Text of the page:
Nevertheless, a strain of B. subtilis formerly known as Bacillus natto is used in the commercial production of the Japanese delicacy natto as well as the similar Korean food cheonggukjang. Other strains of B. subtilis also have commercial applications. For instance, B. subtilis strain QST 713 (marketed as QST 713 or Serenade) has a natural fungicidal activity, and is employed as a biological control agent.[6],[7] Natto eaten on top of rice is commonly stirred before consumption Nattō ) is a traditional Japanese food made from fermented soybeans, popular especially at breakfast. ... Cheonggukjang is a fermented soybean paste used in Korean cuisine. ... A Fungicide is one of three main methods of pest control- chemical control of fungi in this case. ...


Reproduction

B. subtilis can divide asymmetrically, producing an endospore that is resistant to environmental factors such as heat, acid, and salt, and which can persist in the environment for long periods of time. The endospore is formed at times of nutritional stress, allowing the organism to persist in the environment until conditions become favorable. Prior to the decision to produce the spore the bacterium might become motile, through the production of flagella, and also take up DNA from the environment.


B. subtilis as a model organism

B. subtilis has proven highly amenable to genetic manipulation, and has therefore become widely adopted as a model organism for laboratory studies, especially of sporulation, which is a simplified example of cellular differentiation.[8] It is also heavily flagellated, which gives B.subtilis the ability to move quite quickly. In terms of popularity as a laboratory model organism B. subtilis is often used as the Gram-positive equivalent of Escherichia coli, an extensively studied Gram-negative rod. Genetic engineering, genetic modification (GM), and gene splicing (once in widespread use but now deprecated) are terms for the process of manipulating genes in an organism, usually outside of the organisms normal reproductive process. ... A model organism is a species that is extensively studied to understand particular biological phenomena, with the expectation that discoveries made in the organism model will provide insight into the workings of other organisms. ... It has been suggested that this article or section be merged into Spore. ... Embryonic stem cells differentiate into cells in various body organs. ... Flagellata from Ernst Haeckels Artforms of Nature, 1904 Parasitic excavate (Giardia lamblia) Green alga (Chlamydomonas) Flagellates are cells with one or more whip-like organelles called flagella. ... E. coli redirects here. ... Bacteria that are Gram-negative are not stained dark blue or violet by Gram staining, in contrast to Gram-positive bacteria. ...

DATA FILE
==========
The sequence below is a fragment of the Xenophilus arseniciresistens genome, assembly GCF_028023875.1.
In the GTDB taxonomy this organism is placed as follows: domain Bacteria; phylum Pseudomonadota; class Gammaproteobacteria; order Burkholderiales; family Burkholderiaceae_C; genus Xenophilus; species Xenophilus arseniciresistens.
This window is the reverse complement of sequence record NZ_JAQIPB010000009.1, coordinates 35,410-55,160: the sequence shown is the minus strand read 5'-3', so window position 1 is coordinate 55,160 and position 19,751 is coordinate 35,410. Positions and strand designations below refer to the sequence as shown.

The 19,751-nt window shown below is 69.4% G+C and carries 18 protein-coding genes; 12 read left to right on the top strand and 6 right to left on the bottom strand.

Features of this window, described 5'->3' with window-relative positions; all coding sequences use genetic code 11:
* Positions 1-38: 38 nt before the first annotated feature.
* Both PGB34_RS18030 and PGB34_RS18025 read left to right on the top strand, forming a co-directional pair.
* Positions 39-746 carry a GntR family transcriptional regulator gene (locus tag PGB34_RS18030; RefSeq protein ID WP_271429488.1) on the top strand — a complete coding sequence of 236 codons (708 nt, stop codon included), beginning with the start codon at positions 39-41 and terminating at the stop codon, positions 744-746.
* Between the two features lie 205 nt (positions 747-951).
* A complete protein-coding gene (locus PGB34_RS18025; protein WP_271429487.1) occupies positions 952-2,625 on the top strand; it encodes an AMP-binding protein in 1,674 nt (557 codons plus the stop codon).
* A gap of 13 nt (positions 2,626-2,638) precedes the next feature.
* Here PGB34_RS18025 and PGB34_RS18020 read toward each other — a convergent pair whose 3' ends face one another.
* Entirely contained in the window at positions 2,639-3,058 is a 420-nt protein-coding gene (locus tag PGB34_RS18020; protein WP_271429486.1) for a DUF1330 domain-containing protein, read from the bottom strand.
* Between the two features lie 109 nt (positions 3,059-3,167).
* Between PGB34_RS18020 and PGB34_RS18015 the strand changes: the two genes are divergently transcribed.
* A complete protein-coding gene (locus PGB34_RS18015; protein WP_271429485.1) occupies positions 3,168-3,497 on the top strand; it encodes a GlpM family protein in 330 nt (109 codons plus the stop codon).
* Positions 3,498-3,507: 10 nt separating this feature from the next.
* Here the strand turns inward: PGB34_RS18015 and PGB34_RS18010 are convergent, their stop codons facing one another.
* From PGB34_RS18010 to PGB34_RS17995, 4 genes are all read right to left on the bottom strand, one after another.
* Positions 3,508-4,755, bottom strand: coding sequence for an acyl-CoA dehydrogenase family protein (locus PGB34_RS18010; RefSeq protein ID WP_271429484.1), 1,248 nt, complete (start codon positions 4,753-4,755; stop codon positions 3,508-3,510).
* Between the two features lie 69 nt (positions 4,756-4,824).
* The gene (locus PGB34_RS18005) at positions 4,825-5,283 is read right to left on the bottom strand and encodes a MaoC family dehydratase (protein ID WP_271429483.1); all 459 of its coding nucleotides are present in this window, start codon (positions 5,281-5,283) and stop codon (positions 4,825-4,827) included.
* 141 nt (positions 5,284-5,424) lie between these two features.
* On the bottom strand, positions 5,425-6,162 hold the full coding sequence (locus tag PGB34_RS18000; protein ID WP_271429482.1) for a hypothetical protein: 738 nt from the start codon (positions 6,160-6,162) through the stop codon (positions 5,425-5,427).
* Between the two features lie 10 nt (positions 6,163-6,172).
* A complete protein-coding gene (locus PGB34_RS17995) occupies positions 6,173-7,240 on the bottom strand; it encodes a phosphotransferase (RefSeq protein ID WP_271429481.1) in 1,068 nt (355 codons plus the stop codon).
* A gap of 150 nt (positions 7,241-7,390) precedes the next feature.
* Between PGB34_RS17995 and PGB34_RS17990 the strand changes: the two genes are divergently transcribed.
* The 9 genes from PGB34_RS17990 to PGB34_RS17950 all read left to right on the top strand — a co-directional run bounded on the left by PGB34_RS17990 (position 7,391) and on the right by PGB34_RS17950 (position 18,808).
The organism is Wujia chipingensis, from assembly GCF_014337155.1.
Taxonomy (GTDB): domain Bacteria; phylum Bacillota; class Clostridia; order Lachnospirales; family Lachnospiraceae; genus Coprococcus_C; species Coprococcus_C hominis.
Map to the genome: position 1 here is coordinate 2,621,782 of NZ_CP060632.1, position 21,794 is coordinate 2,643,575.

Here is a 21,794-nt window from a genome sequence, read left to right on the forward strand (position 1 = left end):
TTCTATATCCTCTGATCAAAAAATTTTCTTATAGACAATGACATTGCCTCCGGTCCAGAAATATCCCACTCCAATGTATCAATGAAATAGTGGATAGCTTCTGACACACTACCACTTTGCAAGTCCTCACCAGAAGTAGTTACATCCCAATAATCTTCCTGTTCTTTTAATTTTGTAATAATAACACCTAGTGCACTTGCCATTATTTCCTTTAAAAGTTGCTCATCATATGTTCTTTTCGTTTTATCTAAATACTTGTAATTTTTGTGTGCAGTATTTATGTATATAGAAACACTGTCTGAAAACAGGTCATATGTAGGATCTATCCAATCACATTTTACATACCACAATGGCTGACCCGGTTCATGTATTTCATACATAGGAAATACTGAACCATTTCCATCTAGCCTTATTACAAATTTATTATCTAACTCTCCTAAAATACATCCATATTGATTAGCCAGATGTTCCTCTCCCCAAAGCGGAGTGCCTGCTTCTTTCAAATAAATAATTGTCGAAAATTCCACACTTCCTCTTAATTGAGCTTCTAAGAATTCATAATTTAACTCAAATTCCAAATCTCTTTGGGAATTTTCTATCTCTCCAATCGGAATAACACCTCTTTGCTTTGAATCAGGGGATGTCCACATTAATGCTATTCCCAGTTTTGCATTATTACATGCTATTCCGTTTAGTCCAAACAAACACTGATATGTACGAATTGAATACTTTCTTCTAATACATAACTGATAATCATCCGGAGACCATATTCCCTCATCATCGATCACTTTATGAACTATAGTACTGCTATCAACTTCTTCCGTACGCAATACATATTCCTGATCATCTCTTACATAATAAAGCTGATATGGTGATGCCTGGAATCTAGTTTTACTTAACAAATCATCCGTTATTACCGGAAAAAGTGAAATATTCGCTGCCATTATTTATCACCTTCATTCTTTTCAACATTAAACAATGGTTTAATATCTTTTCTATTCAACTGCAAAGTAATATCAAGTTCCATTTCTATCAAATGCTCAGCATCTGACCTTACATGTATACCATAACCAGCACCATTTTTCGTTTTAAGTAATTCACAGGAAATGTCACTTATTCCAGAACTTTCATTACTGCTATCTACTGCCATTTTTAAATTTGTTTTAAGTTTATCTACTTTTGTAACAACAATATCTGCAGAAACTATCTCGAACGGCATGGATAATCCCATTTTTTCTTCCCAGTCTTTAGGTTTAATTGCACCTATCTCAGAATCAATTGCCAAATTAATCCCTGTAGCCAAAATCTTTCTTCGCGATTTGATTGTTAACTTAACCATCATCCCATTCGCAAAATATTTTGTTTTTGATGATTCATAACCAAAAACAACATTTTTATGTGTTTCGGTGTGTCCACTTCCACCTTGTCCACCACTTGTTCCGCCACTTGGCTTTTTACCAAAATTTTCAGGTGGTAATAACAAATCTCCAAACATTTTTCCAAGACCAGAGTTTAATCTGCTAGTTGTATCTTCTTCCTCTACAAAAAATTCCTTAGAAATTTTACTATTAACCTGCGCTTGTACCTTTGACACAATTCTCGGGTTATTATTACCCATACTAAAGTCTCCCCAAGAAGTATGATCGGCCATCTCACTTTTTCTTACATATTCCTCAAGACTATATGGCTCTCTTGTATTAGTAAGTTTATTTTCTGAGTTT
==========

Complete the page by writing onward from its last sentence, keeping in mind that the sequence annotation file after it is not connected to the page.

Uses

B. subtilis is used as a soil inoculant in horticulture and agriculture. B. subtilis has been used for a biowarfare simulant during Project SHAD (aka Project 112).[1] B. subtilis hazard status is under dispute.[2] Soil inoculants are bacteria or fungi that are added to soils in order to enhance plant growth by either: Freeing up soil nutrients for plant use. ... Concern has been expressed that this article or section is missing information about: horticulture as used in anthropology, a label for agriculture as used in small-scale societies. ... Project SHAD stands for Project Shipboard Hazard and Defense, a series of Cold War-era tests by the U.S. military of biological weapons and chemical weapons, and their behaviour. ...


Enzymes produced by B. subtilis and B. licheniformis are widely used as additives in laundry detergents. Bacillus licheniformis is a bacterium commonly found in the soil. ... This article or section does not adequately cite its references or sources. ...


Its other uses include the following:
-a model organism for laboratory studies
-a strain of B. subtilis formerly known as Bacillus natto is used in the commercial production of the Japanese delicacy natto as well as the similar Korean food cheonggukjang
-B. subtilis strain QST 713 (marketed as QST 713 or Serenade™) has a natural fungicidal activity, and is employed as a biological control agent
-can convert nuclear waste and explosives into harmless compounds of nitrogen, carbon dioxide, and water
-plays a role in safe radionuclide waste [e.g. Thorium (IV) and Plutonium (IV)] disposal with the proton binding properties of its surfaces
-recombinants Bacillus subtilis str. pBE2C1 and Bacillus subtilis str. pBE2C1AB were used in production of polyhydroxyalkanoates (PHA) and that they could use malt waste as carbon source for lower cost of PHA production

TEM cross-sectional image of a Bacillus subtilis bacterial cell (scale bar = 200 nm.